“Yes, when he thought of it. He kept me alive just to pump me for information, and threatened to harm Laura if I didn’t tell him what he wanted to know.”
Suddenly Nancy felt the rope which chafed her wrists slacken. At the same time the light went out. The cellar was plunged into darkness.
Plans for Rescue
BACK in River Heights, meanwhile, Hannah Gruen had spent a restless and worried evening, expecting to hear Nancy’s convertible pull into the driveway at any moment. Moreover, Mr. Drew had failed to call at the appointed hour and Hannah had no knowledge of how to contact the lawyer.
At ten thirty, when the front doorbell rang, the housekeeper limped hurriedly to answer it. Instantly she felt a sense of keen disappointment.
“Oh, hello, Laura,” she said, and turned to greet Don Cameron. “Did you have a good time at the barbecue?”
“It was wonderful!” Laura exclaimed happily, as she and Don entered the house.
“Certainly was fun,” Don agreed. “Too bad Nancy wasn’t with us. Where is she, Mrs. Gruen?”
At these words tears welled up in Hannah’s eyes. She told of not hearing from either Nancy or Mr. Drew that evening. “I’m so upset,” she said. “What will we do? Call the police?”
“Probably Nancy decided to stay overnight at the Beach Cliff Hotel,” Laura said at once. “Have you called there to find out?”
“No, because Nancy always calls when she changes her plans.”
Don, greatly concerned, went at once to the telephone. Impatiently the young man waited for a response to his ring.
The hotel telephone operator answered. When Don asked for Nancy Drew, the girl said, “Just a moment.” It was nearly five minutes before she told him:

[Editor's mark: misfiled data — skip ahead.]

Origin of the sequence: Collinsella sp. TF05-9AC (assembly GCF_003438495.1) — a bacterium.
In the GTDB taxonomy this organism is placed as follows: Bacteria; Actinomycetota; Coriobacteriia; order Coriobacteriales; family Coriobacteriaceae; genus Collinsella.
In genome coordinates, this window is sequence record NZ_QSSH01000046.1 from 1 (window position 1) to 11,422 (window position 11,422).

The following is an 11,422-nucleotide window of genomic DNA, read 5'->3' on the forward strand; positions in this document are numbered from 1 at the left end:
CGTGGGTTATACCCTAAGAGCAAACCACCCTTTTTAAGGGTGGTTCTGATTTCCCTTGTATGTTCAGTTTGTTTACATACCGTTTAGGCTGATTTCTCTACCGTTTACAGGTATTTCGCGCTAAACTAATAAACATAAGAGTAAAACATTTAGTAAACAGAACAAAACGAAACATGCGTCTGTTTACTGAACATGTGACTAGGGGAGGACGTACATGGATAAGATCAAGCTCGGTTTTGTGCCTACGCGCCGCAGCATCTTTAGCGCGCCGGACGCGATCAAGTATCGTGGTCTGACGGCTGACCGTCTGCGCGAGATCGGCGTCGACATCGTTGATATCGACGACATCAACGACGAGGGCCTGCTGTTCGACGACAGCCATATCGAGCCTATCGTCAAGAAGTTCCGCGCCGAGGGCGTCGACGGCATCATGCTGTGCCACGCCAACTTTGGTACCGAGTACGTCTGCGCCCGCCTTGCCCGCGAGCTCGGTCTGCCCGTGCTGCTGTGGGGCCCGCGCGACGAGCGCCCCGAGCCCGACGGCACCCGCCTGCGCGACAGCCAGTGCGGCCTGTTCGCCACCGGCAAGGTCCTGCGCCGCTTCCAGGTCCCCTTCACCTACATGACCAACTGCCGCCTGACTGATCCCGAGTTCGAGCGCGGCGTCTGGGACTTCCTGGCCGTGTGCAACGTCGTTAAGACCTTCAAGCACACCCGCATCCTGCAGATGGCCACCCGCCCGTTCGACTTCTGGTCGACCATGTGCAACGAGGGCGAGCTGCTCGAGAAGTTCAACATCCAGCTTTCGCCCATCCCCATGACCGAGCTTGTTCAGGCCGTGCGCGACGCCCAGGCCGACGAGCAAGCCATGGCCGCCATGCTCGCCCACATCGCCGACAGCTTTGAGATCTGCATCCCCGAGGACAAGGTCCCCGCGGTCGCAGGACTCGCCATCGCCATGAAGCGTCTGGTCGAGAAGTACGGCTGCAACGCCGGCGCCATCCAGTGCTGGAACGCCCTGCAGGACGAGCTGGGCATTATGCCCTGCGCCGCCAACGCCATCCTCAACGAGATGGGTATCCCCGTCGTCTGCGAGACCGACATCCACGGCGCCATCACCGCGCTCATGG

“We are unable to reach your party. Miss Drew is not in the hotel.”
“Then she didn’t check out earlier this evening?” Don inquired.
“No. Miss Drew is still registered.”
Don Cameron hung up, a drawn expression on his face. He told the others what he had learned.
“Oh, I just know something has happened to Nancy!” Laura cried, her lower lip quivering with nervousness. “And it’s all my fault.”
Hannah took the girl into her arms. “You must not feel this way,” she said gently. “Nancy is trying to help you because she wants to.”
Don spoke up, “I don’t know whether we should notify the police or drive to Melrose Lake ourselves.”
As the three hesitated, they heard an automobile stop in front of the house. Then a door slammed. Don looked out the window.
“It’s a man,” he said. “He’s coming to the door.”
Don opened the door to Carson Drew, who came inside immediately. He greeted Hannah and Don. Then, after being introduced to Laura Pendleton and bidding her welcome to his home, the lawyer asked:
“Where’s Nancy? Upstairs?”
When told that his daughter had not returned from her investigation at Melrose Lake, the lawyer was gravely concerned.
“I don’t like the sound of this at all,” he said. “I had no idea that Nancy was planning to sleuth in Mr. Aborn’s home at night.”
“She mentioned something about wanting to pay another visit to a mysterious shack in the woods, Mr. Drew,” Hannah volunteered. “But I don’t know where it’s located.”
Carson Drew’s anxiety deepened. “It would be just like Nancy to follow up a good clue,” he said, “particularly if she thinks there is something odd about the shack. She never gives up until she figures out the solution to whatever the problem is.”
Despite his worry, Nancy’s father uttered these words proudly. He had often admired the initiative his daughter displayed when she was trying to unravel a mystery.
“I think you’re on the right track, Mr. Drew,” Don Cameron said thoughtfully. “Since Nancy hasn’t returned to the hotel, there are three possibilities—she’s had car trouble, something has happened to her in the woods—”
“Or the Aborns have discovered Nancy prowling about their house,” Laura put in fearfully. “And if that is the case, there’s no telling what they may do to her!”
The girl quickly mentioned a few of the things which had happened in her brief stay at the Aborns.